Challenges in oncolytic viruses as cancer therapeutics
Although some achievements have been observed in the preclinical and clinical trials of oncolytic viruses, the effects are short-lived and tumour relapses after some period following virotherapy. Therefore, the hurdles and challenges have to be addressed for improvement of oncolytic viral therapeutics.
Challenges in oncolytic viral transduction and propagation
Successful viral infection is depended on the attachment and internalization of viruses to the cells. Cellular entry of majority of viruses is mediated by the interaction between viral proteins and cellular receptors.
Internalization of Adenovirus requires the binding between knob domain of fibre, which defined serotype specificity, and cellular receptors different for each knob domain (Louis et. al., 1994) (Stevenson et. al., 1995). After binding with CAR receptor on cell surface, the penton base interacts with cellular integrins αvβ3 and αvβ5 . The expression of CAR is heterogeneous among different cell types for example, bladder cancer cells (Li et. al., 1999). This finding correlated the differences in response of adenovirus therapy with various levels of CAR expression. Integration of a peptide with Arg-Gly-Asp (RGD) residue into HI loop of knob elicited CAR-independent viral entry (Dmitriev et. al., 1998). Taken together, modification of fibre protein is reasonable to expand tissue tropism regardless of CAR status in tumour cells.
Challenges in oncolytic viral efficacy
In most preclinical and clinical studies, little success has been made to determine MTD of viral therapy, meaning that administration of large amount of viral load is needed to achieve therapeutic response. Saying that, it has raised the concern regarding with safety and complication of virotherapy in cancer patients, who are more or less immunocompromised. On top of that, tumours regressed partially even with large viral dosage in single local treatment with oncolytic viruses (Parato et. al., 2005). Similarly, limited response has been detected in systemic administration in treatment of metastases. Intravenous therapy with high dose of recombinant VSV was briefly effective in metastatic breast cancer model (Ebert et. al., 2005).
Challenges by immune system
The effects of immune response on virotherapy is controversial, neither advantageous or disadvantageous. Following cellular entry, viruses produce proteins and transcription factors to replicate within the cells. Consequently, viral factors attract host innate immune cells, which processed and presented viral antigens to cytotoxic T lymphocytes (CTL). CTLs destroy viral infected cells, preventing successful viral replication, thereby reducing therapeutic efficacy.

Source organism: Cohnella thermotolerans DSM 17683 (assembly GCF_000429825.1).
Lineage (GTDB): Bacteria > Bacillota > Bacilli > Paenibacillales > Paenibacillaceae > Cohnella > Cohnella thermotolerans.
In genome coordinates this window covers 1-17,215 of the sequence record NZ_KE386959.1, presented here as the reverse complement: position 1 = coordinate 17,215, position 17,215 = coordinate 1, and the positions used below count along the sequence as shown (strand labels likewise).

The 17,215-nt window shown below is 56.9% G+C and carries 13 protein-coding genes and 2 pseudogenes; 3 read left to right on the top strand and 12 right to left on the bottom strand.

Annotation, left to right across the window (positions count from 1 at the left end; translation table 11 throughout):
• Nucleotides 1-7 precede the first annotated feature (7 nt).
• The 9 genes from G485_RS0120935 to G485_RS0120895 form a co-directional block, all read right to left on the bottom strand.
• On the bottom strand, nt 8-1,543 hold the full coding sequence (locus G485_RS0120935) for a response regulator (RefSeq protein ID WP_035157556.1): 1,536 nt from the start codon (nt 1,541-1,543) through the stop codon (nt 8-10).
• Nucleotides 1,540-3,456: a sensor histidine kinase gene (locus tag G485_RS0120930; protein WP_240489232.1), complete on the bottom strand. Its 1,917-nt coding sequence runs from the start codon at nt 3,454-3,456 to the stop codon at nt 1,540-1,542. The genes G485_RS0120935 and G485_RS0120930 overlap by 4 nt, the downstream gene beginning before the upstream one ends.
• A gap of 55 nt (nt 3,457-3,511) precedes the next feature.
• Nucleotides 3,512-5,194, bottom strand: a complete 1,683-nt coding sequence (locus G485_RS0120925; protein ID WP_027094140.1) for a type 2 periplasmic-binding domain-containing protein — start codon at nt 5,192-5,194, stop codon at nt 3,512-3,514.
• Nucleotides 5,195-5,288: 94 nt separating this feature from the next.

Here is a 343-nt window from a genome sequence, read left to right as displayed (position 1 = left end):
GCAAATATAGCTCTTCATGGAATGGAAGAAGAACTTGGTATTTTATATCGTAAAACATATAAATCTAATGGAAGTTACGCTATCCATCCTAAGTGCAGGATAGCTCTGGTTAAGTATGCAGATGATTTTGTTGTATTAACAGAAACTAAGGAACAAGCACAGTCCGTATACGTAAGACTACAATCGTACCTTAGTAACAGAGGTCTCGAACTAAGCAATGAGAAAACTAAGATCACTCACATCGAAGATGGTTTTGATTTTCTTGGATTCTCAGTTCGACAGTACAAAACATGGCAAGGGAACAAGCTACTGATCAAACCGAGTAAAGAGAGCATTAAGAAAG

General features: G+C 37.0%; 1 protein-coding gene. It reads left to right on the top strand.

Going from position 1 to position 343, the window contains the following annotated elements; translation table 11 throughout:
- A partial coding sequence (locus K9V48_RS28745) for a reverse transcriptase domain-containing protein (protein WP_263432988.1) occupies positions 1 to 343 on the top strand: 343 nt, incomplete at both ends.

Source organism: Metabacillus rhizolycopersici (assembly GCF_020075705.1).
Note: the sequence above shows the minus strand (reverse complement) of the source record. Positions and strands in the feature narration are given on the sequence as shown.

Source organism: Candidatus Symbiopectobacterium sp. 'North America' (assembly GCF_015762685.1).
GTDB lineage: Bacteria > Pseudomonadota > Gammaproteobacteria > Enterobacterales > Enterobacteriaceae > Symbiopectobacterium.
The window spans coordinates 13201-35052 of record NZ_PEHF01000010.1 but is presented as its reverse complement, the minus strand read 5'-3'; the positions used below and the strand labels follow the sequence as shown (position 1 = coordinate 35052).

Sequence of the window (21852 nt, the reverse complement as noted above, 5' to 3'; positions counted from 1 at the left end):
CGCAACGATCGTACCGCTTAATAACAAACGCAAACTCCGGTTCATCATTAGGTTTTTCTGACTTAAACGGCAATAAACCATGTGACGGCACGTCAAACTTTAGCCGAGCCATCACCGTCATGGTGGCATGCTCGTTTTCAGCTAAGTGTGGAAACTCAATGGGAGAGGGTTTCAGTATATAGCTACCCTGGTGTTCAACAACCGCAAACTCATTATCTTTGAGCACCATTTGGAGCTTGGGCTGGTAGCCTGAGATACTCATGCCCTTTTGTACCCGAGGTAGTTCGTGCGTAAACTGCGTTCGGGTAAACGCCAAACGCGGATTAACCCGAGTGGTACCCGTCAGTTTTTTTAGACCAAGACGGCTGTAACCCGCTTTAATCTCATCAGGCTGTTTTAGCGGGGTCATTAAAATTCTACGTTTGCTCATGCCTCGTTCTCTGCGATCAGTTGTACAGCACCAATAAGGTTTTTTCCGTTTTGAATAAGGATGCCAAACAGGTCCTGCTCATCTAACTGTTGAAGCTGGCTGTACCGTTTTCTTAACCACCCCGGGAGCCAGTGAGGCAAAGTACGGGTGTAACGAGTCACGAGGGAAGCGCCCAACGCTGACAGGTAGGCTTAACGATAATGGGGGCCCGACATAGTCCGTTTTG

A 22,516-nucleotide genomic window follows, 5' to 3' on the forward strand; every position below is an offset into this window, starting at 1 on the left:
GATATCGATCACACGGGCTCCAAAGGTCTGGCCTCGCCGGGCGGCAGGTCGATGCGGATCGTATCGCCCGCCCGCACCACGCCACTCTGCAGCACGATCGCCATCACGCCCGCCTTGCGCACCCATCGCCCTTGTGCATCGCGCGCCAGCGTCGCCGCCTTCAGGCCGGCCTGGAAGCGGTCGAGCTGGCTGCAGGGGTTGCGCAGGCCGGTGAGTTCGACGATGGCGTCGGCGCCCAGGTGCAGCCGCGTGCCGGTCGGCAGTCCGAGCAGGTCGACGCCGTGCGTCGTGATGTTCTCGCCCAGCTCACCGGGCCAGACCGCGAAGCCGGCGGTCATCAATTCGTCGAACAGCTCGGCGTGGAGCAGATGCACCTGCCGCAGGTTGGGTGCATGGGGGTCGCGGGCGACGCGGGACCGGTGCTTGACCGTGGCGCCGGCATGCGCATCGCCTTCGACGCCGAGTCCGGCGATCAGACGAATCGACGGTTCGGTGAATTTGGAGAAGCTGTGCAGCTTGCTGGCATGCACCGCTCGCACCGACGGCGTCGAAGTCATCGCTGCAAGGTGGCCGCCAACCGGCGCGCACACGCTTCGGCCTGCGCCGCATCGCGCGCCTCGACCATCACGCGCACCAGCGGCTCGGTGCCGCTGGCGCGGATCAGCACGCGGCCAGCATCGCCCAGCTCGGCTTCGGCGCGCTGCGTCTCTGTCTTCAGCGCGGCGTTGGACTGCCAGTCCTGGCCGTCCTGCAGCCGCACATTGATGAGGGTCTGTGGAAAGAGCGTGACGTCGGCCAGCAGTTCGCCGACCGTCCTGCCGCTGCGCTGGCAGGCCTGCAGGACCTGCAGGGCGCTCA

On contrary, immune attack targeting virally infected cancer cells could be beneficial to patients. Release of anti-viral cytokines might contribute to the local tumour clearance (Davis and Fang, 2005).
Challenges by tumour microenvironment
Tumour microenvironment is critical for restriction of viral replication and promotion of tumour growth. Tumour hypoxia alters viral replication, that was evidenced in the study with adenoviruses in which viral replication was restricted in hypoxic regions (Shen et. al., 2006). Tumour vasculature and extracellular matrix also play as an impediment of viral therapy. Fibrosis and necrosis in tumour hinder efficient viral spread so that targeting tumour microenvironment might improve the viral oncolytic efficacy.
Strategies to improve oncolytic viruses as cancer therapeutics
Recently researchers have investigated and developed several strategies to conquer the limitations and challenges of antineoplastic viral therapy.
To enhance systemic viral delivery
Major determinant for effective viral delivery is neutralizing antibodies and complement factors in circulation which kill the viruses soon after they administer. To evade immune response, different types of carrier cells, namely endothelial cells, mesenchymal stem cells and T lymphocytes, are tested and shown to bring better systemic efficacy (Liu and Kirn, 2008). Adenoviruses were cleared rapidly from systemic circulation, predominantly by receptor-mediated viral uptake by hepatocytes and scavenger function of Kupffer cells, which makes the viruses less accessible to peripheral targets. Coating of viruses with multivalent polymer extended systemic half-life of the virus. Polymer-coated adenovirus were injected intravenously into immunocompetent rodent model, in which upregulation of viral bioavailability and downregulation of hepatic toxicity were identified. Polymer based viral delivery appears to be a plausible platform to augment systemic viral therapy (Green et. al., 2004).
To enhance tumour specificity
Targeted infection and replication of viruses in tumour cells could be succeeded through insertion of tumour specific promoter or modification of surface receptor.
Insertion of tumour specific promoter